The Celtic musical tradition of the British Isles is a rich one, with music which has been passed down the generations in Wales, Scotland, Ireland and the North East of England, and which has permeated non-Celtic culture. After all, don’t we all sing Auld Lang Syne at new year?
Auld Lang Syne is not the only familiar Celtic tune – there are plenty which most of us can sing along to, something ably demonstrated by the Celtic Croodle which took part at St Mark’s Church last Saturday evening (February 9), thanks to the hard work and talent of Wendy Edwards with support from Frances Whewell.
To croodle means to snuggle together and St Mark’s looked cosy and warm, offering welcome after a wet February day. We sat around tables while Wendy, accompanied on the piano by Frances, led us on a musical tour of the Celtic parts of the British Isles, encouraging us to join in.
We started and ended in Scotland and en route we learned a little of the background to each song, though sometimes the origins are obscure. So we learned, for instance that the ‘low road’ in Loch Lomon (“O ye’ll tak’ the high road, and I’ll tak’ the low road, And I’ll be in Scotland a’fore ye,”) may refer to the tradition that the soul of a dead Scot who died abroad was taken back to rest in Scotland by a secret road; and that Bobby Shafto (a north-eastern song) was an 18th century politician who may well have dandled a baby or two in the hope of improving his reputation (“Bobby Shafto’s gettin’ a bairn/For to dangle on his arm”).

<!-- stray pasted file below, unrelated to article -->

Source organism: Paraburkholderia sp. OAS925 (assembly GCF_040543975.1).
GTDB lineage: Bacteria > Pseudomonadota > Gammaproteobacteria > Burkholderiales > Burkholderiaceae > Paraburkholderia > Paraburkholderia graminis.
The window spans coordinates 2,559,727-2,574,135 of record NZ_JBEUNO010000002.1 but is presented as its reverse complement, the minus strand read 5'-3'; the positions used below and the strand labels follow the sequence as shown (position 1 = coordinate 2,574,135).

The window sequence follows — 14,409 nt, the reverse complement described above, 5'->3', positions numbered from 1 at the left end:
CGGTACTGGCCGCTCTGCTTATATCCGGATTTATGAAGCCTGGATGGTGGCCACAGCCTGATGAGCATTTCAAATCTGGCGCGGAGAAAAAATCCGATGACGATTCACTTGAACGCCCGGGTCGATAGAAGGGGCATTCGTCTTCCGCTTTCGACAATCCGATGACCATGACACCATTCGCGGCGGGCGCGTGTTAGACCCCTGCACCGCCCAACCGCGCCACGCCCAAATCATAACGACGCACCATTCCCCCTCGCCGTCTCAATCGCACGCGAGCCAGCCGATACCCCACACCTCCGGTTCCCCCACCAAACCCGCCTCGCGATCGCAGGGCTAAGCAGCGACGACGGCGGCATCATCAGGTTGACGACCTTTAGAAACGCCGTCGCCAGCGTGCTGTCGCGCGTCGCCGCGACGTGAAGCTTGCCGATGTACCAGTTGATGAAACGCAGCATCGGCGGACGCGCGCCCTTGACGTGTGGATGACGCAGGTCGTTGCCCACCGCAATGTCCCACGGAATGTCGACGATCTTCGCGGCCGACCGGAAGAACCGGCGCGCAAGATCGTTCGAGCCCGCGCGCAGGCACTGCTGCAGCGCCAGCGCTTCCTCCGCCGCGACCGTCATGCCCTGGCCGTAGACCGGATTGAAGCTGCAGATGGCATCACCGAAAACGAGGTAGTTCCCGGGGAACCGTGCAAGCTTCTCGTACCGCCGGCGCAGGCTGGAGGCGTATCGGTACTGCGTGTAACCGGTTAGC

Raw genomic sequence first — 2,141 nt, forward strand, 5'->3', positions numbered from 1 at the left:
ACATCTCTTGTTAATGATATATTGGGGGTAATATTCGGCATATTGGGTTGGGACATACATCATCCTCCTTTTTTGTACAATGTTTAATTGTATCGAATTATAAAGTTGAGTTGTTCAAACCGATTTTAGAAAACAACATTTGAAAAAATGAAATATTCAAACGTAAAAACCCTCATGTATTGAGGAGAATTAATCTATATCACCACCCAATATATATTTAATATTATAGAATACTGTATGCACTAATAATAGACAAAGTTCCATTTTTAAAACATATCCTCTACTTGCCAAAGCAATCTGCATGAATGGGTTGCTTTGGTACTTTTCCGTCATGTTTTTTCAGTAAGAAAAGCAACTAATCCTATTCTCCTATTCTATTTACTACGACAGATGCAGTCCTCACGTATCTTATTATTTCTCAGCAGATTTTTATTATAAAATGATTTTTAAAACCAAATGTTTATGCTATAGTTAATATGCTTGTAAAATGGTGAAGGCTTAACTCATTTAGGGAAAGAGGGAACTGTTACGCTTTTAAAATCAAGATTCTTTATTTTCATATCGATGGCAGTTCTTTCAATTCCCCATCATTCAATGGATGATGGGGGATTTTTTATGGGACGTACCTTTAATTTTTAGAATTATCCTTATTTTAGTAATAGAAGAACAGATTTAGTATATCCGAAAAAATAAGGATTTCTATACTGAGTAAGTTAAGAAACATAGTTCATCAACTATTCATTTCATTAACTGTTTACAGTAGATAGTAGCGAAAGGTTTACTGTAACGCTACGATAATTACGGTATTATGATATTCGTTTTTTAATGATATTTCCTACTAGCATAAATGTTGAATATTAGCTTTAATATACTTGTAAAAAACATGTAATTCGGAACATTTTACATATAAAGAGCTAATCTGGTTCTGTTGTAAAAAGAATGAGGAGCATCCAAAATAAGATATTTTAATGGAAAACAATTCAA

On the trip through Ireland among those we learned and sang about were young Mollie Malone, and an Irish émigré shocked by the fashions and attitudes of 19th-century London, writing back to his true love in a valley near the Mountains of Mourne. In Wales as well as singing along lustily to Land of My Fathers (and not a rugby ball in sight), we listened to Wendy sing beautiful songs including David of the White Rock and we were moved by All through the Night, before hurrying back to Scotland to join hands and sing Auld Lang Syne.
As well as the music, Wendy had provided a light Celtic supper of oatcakes, cheese, cheese and onion ‘sausages’, shortbread and Welsh cakes, which we enjoyed at the interval.
It was a happy, comforting and relaxing evening, an antidote to the February blues that can strike us. It also raised £200 in donations for the Kitty Milroy murals appeal through which we are planning to restore the rare and important murals in the chancel at St Mark’s.
Wendy is holding another musical evening at St Mark’s in May. This one will be a jazz evening in memory of her parents, renowned local journalists and historians Jean and Ted Parratt. It will take place at the church on May 4 from 7.30pm. A light meal will be included but please bring your own drinks. The evening will also raise money for the Kitty Milroy murals,